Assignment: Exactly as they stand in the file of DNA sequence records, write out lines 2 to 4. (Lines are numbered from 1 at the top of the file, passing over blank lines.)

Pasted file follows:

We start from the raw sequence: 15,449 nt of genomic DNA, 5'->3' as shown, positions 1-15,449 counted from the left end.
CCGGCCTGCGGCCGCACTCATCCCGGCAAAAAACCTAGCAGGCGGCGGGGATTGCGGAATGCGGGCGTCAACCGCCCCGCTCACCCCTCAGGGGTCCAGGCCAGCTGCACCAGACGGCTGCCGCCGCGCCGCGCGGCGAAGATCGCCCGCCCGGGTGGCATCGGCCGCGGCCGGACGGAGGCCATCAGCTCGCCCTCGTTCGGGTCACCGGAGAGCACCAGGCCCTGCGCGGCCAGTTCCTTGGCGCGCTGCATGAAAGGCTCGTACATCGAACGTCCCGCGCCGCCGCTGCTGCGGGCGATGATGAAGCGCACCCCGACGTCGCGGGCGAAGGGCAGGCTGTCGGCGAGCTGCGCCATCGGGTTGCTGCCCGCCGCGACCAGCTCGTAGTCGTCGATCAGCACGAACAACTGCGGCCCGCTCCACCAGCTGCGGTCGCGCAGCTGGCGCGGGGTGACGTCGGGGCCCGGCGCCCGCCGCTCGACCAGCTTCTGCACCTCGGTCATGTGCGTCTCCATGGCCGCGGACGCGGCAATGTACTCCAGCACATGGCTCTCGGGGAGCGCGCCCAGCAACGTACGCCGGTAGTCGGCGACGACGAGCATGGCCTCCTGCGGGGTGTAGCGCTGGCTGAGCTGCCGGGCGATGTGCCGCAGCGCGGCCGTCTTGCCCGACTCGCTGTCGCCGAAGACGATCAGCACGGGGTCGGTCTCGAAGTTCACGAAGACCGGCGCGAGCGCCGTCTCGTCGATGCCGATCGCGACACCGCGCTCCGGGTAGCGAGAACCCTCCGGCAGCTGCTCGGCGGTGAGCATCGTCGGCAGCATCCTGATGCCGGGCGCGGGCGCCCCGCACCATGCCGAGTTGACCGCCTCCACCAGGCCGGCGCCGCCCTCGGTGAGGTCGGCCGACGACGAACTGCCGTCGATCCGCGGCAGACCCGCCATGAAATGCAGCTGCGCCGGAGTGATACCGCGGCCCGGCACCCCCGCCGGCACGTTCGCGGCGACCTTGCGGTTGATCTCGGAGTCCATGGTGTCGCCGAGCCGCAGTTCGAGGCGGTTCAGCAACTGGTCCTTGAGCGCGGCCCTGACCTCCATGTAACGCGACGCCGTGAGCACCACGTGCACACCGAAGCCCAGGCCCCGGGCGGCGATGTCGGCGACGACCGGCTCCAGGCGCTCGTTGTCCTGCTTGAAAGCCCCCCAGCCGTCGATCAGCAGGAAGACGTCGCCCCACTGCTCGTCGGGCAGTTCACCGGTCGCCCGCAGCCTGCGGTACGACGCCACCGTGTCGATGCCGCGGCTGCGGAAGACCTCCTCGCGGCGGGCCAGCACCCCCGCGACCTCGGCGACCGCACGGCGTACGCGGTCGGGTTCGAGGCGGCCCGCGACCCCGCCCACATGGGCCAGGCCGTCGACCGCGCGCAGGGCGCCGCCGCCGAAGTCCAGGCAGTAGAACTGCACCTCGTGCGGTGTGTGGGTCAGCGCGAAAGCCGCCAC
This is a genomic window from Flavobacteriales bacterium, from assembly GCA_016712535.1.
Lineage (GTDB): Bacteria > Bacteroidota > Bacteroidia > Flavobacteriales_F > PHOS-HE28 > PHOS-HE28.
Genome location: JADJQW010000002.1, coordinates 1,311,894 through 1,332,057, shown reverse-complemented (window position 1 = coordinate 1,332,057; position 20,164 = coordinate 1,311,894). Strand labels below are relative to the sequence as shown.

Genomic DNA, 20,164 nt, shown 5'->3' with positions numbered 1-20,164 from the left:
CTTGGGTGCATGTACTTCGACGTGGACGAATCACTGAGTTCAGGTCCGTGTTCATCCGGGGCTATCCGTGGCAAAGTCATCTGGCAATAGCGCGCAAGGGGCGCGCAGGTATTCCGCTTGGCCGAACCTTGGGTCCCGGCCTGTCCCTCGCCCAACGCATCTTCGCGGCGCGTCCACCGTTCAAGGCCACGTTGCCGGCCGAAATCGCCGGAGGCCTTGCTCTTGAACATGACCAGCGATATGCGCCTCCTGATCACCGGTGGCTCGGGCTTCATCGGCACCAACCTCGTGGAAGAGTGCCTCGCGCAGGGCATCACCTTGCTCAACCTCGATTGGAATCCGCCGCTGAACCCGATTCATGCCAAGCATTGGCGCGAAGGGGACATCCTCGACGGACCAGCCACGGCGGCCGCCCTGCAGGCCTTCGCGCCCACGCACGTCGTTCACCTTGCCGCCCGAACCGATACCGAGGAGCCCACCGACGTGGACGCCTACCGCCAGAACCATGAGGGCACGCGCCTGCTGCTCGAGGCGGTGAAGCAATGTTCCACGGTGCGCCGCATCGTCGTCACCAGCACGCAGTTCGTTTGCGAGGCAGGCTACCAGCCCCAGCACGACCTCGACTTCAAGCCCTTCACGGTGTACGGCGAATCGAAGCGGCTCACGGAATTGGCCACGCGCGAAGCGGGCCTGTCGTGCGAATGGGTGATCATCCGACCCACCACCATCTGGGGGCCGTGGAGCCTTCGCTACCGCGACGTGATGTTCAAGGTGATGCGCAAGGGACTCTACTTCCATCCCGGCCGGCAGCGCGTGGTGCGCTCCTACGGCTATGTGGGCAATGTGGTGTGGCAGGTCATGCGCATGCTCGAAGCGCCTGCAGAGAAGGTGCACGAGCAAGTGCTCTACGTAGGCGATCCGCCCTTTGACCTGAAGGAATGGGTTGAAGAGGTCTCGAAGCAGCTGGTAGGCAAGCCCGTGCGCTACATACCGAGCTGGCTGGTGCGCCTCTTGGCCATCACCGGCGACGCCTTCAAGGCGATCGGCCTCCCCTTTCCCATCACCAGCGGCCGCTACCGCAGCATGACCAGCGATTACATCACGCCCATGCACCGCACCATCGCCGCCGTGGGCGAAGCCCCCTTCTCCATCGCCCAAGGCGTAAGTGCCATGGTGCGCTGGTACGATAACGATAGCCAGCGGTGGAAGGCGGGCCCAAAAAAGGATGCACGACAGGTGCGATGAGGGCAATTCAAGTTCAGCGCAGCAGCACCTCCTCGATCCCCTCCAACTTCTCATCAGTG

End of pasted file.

CCGGCCTGCGGCCGCACTCATCCCGGCAAAAAACCTAGCAGGCGGCGGGGATTGCGGAATGCGGGCGTCAACCGCCCCGCTCACCCCTCAGGGGTCCAGGCCAGCTGCACCAGACGGCTGCCGCCGCGCCGCGCGGCGAAGATCGCCCGCCCGGGTGGCATCGGCCGCGGCCGGACGGAGGCCATCAGCTCGCCCTCGTTCGGGTCACCGGAGAGCACCAGGCCCTGCGCGGCCAGTTCCTTGGCGCGCTGCATGAAAGGCTCGTACATCGAACGTCCCGCGCCGCCGCTGCTGCGGGCGATGATGAAGCGCACCCCGACGTCGCGGGCGAAGGGCAGGCTGTCGGCGAGCTGCGCCATCGGGTTGCTGCCCGCCGCGACCAGCTCGTAGTCGTCGATCAGCACGAACAACTGCGGCCCGCTCCACCAGCTGCGGTCGCGCAGCTGGCGCGGGGTGACGTCGGGGCCCGGCGCCCGCCGCTCGACCAGCTTCTGCACCTCGGTCATGTGCGTCTCCATGGCCGCGGACGCGGCAATGTACTCCAGCACATGGCTCTCGGGGAGCGCGCCCAGCAACGTACGCCGGTAGTCGGCGACGACGAGCATGGCCTCCTGCGGGGTGTAGCGCTGGCTGAGCTGCCGGGCGATGTGCCGCAGCGCGGCCGTCTTGCCCGACTCGCTGTCGCCGAAGACGATCAGCACGGGGTCGGTCTCGAAGTTCACGAAGACCGGCGCGAGCGCCGTCTCGTCGATGCCGATCGCGACACCGCGCTCCGGGTAGCGAGAACCCTCCGGCAGCTGCTCGGCGGTGAGCATCGTCGGCAGCATCCTGATGCCGGGCGCGGGCGCCCCGCACCATGCCGAGTTGACCGCCTCCACCAGGCCGGCGCCGCCCTCGGTGAGGTCGGCCGACGACGAACTGCCGTCGATCCGCGGCAGACCCGCCATGAAATGCAGCTGCGCCGGAGTGATACCGCGGCCCGGCACCCCCGCCGGCACGTTCGCGGCGACCTTGCGGTTGATCTCGGAGTCCATGGTGTCGCCGAGCCGCAGTTCGAGGCGGTTCAGCAACTGGTCCTTGAGCGCGGCCCTGACCTCCATGTAACGCGACGCCGTGAGCACCACGTGCACACCGAAGCCCAGGCCCCGGGCGGCGATGTCGGCGACGACCGGCTCCAGGCGCTCGTTGTCCTGCTTGAAAGCCCCCCAGCCGTCGATCAGCAGGAAGACGTCGCCCCACTGCTCGTCGGGCAGTTCACCGGTCGCCCGCAGCCTGCGGTACGACGCCACCGTGTCGATGCCGCGGCTGCGGAAGACCTCCTCGCGGCGGGCCAGCACCCCCGCGACCTCGGCGACCGCACGGCGTACGCGGTCGGGTTCGAGGCGGCCCGCGACCCCGCCCACATGGGCCAGGCCGTCGACCGCGCGCAGGGCGCCGCCGCCGAAGTCCAGGCAGTAGAACTGCACCTCGTGCGGTGTGTGGGTCAGCGCGAAAGCCGCCAC
This is a genomic window from Flavobacteriales bacterium, from assembly GCA_016712535.1.
Lineage (GTDB): Bacteria > Bacteroidota > Bacteroidia > Flavobacteriales_F > PHOS-HE28 > PHOS-HE28.